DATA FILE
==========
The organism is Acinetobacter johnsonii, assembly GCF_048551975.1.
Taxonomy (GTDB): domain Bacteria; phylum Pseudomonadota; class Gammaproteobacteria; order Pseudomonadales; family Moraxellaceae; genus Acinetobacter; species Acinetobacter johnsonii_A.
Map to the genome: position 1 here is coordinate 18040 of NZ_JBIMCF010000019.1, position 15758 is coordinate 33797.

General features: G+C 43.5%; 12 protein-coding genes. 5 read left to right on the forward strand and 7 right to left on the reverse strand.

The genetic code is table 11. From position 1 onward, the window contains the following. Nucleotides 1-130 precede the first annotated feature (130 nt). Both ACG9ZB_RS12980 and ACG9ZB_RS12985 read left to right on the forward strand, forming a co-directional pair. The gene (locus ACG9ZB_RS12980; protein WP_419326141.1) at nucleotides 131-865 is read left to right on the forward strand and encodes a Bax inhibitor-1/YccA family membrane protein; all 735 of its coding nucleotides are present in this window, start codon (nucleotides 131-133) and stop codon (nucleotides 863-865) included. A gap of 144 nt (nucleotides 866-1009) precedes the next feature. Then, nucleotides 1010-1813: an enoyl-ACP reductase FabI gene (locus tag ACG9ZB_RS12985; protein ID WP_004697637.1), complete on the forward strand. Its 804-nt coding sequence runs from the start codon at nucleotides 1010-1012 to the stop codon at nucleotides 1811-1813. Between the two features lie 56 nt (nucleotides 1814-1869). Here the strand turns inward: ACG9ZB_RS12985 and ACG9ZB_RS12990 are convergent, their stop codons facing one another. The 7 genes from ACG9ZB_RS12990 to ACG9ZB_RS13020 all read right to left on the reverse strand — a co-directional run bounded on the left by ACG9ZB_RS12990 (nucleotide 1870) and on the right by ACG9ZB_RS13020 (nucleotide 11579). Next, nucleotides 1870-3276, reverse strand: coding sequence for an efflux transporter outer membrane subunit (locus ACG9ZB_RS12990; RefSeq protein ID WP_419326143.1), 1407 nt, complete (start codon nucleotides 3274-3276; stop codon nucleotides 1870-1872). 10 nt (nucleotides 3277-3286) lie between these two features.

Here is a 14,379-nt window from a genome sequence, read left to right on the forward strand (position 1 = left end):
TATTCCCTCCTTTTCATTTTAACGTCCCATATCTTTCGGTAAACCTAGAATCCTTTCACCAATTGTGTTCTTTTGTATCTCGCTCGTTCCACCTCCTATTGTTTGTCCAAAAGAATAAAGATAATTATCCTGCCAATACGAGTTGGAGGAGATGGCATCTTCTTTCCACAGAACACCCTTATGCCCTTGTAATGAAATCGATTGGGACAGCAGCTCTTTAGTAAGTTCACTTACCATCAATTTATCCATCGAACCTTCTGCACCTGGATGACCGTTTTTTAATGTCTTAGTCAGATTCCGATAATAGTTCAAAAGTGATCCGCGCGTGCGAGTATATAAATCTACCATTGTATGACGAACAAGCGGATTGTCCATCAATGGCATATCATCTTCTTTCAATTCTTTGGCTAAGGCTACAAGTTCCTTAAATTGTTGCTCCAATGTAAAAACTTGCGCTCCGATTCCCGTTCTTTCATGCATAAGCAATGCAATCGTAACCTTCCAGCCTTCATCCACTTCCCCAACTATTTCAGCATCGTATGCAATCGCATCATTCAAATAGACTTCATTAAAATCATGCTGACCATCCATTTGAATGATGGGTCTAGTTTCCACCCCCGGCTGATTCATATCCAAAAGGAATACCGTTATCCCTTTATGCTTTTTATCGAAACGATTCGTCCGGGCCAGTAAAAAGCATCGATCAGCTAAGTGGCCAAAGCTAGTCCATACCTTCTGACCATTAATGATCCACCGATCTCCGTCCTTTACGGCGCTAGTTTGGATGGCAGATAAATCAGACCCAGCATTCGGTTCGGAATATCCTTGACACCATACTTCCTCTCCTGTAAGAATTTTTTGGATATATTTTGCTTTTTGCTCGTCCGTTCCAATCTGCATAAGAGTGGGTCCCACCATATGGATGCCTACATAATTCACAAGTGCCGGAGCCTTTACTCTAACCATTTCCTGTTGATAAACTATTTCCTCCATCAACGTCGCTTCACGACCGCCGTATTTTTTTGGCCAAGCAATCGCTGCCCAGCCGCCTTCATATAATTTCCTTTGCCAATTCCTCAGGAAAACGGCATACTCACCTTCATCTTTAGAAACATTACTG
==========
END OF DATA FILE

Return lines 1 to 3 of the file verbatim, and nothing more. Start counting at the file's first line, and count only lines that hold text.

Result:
The organism is Acinetobacter johnsonii, assembly GCF_048551975.1.
Taxonomy (GTDB): domain Bacteria; phylum Pseudomonadota; class Gammaproteobacteria; order Pseudomonadales; family Moraxellaceae; genus Acinetobacter; species Acinetobacter johnsonii_A.
Map to the genome: position 1 here is coordinate 18040 of NZ_JBIMCF010000019.1, position 15758 is coordinate 33797.